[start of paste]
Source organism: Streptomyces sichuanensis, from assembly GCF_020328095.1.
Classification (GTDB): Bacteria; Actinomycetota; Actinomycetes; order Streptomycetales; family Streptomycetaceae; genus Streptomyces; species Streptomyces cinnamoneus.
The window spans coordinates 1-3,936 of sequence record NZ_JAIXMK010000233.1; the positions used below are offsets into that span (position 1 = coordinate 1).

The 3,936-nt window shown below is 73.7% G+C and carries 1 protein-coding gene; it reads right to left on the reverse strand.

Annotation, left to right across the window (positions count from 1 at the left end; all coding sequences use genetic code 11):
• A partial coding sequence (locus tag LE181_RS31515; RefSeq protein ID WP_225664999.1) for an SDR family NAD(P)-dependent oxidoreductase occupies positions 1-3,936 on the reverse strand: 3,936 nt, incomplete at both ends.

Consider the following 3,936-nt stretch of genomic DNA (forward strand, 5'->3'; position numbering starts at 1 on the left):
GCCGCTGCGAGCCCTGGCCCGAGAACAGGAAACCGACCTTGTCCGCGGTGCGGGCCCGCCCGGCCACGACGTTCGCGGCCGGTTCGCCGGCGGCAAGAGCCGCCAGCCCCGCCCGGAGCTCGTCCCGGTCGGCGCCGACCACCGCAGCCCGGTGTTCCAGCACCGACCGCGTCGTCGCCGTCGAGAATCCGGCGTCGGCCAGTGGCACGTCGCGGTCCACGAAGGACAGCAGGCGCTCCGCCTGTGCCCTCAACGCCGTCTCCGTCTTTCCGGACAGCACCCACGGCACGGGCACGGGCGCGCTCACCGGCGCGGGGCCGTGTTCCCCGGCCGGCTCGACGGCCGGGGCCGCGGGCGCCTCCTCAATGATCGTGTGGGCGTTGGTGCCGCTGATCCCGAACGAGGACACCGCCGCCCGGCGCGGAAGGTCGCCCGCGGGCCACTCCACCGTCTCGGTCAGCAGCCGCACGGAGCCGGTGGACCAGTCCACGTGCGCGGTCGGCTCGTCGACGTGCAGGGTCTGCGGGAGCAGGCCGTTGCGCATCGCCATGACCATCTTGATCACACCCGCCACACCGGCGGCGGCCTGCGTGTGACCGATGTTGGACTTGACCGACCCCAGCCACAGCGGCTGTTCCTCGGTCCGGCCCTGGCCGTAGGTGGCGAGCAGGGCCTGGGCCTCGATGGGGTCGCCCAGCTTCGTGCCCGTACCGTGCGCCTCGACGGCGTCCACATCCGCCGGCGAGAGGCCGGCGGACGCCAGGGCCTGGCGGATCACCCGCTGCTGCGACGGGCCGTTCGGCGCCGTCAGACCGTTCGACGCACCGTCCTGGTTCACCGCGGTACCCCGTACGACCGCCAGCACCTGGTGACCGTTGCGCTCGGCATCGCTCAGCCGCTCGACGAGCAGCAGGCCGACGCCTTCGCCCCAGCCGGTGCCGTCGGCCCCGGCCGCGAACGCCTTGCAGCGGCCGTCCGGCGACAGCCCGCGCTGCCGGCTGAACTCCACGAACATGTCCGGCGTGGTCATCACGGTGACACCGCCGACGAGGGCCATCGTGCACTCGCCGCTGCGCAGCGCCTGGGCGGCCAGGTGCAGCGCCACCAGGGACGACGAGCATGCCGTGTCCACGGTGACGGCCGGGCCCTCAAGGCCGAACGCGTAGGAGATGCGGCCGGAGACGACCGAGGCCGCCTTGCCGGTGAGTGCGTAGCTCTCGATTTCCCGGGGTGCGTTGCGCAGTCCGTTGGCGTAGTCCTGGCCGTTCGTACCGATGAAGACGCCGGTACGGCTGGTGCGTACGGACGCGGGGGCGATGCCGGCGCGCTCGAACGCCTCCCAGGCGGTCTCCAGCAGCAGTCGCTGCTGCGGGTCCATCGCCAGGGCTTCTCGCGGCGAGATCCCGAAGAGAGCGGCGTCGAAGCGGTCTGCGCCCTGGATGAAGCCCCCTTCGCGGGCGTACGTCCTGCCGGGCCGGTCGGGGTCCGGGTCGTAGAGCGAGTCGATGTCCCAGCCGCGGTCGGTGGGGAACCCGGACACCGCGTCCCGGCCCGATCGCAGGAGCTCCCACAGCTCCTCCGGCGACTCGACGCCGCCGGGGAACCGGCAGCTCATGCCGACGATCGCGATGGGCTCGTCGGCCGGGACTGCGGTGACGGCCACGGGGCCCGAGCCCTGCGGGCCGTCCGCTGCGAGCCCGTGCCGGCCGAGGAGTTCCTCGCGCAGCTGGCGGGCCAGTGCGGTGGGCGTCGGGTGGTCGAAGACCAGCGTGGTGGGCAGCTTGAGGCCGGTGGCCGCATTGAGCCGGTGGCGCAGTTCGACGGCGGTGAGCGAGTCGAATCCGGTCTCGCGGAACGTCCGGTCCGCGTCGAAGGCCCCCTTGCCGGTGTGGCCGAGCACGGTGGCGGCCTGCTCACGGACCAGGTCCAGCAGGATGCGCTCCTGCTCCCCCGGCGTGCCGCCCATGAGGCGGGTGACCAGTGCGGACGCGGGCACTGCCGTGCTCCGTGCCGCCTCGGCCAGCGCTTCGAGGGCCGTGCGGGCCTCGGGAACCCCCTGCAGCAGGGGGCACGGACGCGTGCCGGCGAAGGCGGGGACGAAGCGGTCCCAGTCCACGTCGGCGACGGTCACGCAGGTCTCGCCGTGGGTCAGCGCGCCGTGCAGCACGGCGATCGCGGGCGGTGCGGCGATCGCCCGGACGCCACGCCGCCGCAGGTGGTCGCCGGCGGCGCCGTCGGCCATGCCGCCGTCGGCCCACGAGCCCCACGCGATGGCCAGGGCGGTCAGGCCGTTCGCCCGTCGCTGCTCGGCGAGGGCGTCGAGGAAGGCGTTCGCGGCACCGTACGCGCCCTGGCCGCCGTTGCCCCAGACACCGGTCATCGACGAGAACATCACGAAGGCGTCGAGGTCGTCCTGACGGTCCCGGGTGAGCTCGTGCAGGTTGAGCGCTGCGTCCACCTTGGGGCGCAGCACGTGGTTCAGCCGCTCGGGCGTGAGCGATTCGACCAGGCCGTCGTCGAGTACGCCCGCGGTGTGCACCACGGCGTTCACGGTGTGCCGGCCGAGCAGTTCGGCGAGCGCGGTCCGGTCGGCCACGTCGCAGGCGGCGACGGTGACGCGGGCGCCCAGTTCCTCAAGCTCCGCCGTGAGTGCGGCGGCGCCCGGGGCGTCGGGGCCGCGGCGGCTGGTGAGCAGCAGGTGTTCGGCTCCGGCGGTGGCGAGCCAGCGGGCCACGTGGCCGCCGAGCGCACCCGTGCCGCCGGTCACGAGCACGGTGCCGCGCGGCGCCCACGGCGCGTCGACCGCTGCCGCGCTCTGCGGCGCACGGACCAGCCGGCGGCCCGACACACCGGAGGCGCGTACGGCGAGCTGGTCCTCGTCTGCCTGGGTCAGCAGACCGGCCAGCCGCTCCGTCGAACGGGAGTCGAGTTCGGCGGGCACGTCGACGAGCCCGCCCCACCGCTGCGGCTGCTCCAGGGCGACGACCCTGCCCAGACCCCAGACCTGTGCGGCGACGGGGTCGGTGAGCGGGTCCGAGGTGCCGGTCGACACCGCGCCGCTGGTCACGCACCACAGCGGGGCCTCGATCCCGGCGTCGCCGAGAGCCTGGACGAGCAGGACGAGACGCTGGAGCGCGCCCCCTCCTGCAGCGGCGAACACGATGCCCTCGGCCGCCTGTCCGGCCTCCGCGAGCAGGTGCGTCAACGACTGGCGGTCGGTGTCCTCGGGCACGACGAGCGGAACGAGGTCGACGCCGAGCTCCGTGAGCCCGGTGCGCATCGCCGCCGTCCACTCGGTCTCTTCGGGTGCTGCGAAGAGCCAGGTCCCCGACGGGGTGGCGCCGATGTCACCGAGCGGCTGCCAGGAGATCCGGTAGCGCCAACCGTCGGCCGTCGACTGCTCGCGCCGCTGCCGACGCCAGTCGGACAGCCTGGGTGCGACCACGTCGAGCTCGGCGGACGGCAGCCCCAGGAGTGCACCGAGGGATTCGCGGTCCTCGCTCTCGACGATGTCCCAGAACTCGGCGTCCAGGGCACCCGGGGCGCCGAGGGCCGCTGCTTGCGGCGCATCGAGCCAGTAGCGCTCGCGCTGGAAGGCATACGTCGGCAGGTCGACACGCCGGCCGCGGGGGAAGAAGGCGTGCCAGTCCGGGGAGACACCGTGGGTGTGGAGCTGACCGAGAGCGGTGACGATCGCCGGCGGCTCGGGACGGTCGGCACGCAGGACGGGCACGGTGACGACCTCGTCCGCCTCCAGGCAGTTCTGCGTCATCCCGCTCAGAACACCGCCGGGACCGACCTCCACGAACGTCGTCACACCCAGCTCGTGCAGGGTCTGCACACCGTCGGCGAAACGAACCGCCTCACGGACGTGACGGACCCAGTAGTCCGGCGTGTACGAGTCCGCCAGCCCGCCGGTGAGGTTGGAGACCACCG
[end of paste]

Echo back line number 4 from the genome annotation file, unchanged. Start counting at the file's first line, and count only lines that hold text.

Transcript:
The 3,936-nt window shown below is 73.7% G+C and carries 1 protein-coding gene; it reads right to left on the reverse strand.